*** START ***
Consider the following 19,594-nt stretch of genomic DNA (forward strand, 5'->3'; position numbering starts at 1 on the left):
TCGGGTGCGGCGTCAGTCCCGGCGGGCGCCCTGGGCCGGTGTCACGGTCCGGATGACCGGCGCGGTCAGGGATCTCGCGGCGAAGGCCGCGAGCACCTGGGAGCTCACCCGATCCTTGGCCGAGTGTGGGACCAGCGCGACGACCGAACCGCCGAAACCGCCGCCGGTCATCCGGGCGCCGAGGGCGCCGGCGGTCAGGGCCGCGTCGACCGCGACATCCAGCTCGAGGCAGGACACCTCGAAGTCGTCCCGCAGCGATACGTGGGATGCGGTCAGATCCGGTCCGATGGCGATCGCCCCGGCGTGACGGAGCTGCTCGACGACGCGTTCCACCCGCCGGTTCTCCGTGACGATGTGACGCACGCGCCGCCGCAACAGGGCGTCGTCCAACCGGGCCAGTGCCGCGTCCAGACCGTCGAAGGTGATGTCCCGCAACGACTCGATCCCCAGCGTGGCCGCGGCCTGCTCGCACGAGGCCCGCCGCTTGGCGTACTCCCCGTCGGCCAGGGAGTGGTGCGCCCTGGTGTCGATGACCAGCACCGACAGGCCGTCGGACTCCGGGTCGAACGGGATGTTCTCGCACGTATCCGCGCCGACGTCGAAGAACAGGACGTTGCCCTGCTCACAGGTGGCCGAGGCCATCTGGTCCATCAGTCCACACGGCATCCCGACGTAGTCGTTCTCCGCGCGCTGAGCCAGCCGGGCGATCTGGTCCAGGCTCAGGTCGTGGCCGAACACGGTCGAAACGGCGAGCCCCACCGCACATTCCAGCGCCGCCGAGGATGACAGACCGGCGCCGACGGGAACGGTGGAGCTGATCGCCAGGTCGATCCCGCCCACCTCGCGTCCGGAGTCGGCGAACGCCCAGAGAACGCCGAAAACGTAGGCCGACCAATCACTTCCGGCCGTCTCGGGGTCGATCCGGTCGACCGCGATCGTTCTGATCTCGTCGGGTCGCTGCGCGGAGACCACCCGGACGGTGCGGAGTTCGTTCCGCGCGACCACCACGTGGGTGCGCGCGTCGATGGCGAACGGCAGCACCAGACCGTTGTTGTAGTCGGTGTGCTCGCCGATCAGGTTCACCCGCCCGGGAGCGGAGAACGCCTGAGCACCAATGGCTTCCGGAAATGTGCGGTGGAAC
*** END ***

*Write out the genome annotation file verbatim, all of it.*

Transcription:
Consider the following 19,594-nt stretch of genomic DNA (forward strand, 5'->3'; position numbering starts at 1 on the left):
TCGGGTGCGGCGTCAGTCCCGGCGGGCGCCCTGGGCCGGTGTCACGGTCCGGATGACCGGCGCGGTCAGGGATCTCGCGGCGAAGGCCGCGAGCACCTGGGAGCTCACCCGATCCTTGGCCGAGTGTGGGACCAGCGCGACGACCGAACCGCCGAAACCGCCGCCGGTCATCCGGGCGCCGAGGGCGCCGGCGGTCAGGGCCGCGTCGACCGCGACATCCAGCTCGAGGCAGGACACCTCGAAGTCGTCCCGCAGCGATACGTGGGATGCGGTCAGATCCGGTCCGATGGCGATCGCCCCGGCGTGACGGAGCTGCTCGACGACGCGTTCCACCCGCCGGTTCTCCGTGACGATGTGACGCACGCGCCGCCGCAACAGGGCGTCGTCCAACCGGGCCAGTGCCGCGTCCAGACCGTCGAAGGTGATGTCCCGCAACGACTCGATCCCCAGCGTGGCCGCGGCCTGCTCGCACGAGGCCCGCCGCTTGGCGTACTCCCCGTCGGCCAGGGAGTGGTGCGCCCTGGTGTCGATGACCAGCACCGACAGGCCGTCGGACTCCGGGTCGAACGGGATGTTCTCGCACGTATCCGCGCCGACGTCGAAGAACAGGACGTTGCCCTGCTCACAGGTGGCCGAGGCCATCTGGTCCATCAGTCCACACGGCATCCCGACGTAGTCGTTCTCCGCGCGCTGAGCCAGCCGGGCGATCTGGTCCAGGCTCAGGTCGTGGCCGAACACGGTCGAAACGGCGAGCCCCACCGCACATTCCAGCGCCGCCGAGGATGACAGACCGGCGCCGACGGGAACGGTGGAGCTGATCGCCAGGTCGATCCCGCCCACCTCGCGTCCGGAGTCGGCGAACGCCCAGAGAACGCCGAAAACGTAGGCCGACCAATCACTTCCGGCCGTCTCGGGGTCGATCCGGTCGACCGCGATCGTTCTGATCTCGTCGGGTCGCTGCGCGGAGACCACCCGGACGGTGCGGAGTTCGTTCCGCGCGACCACCACGTGGGTGCGCGCGTCGATGGCGAACGGCAGCACCAGACCGTTGTTGTAGTCGGTGTGCTCGCCGATCAGGTTCACCCGCCCGGGAGCGGAGAACGCCTGAGCACCAATGGCTTCCGGAAATGTGCGGTGGAAC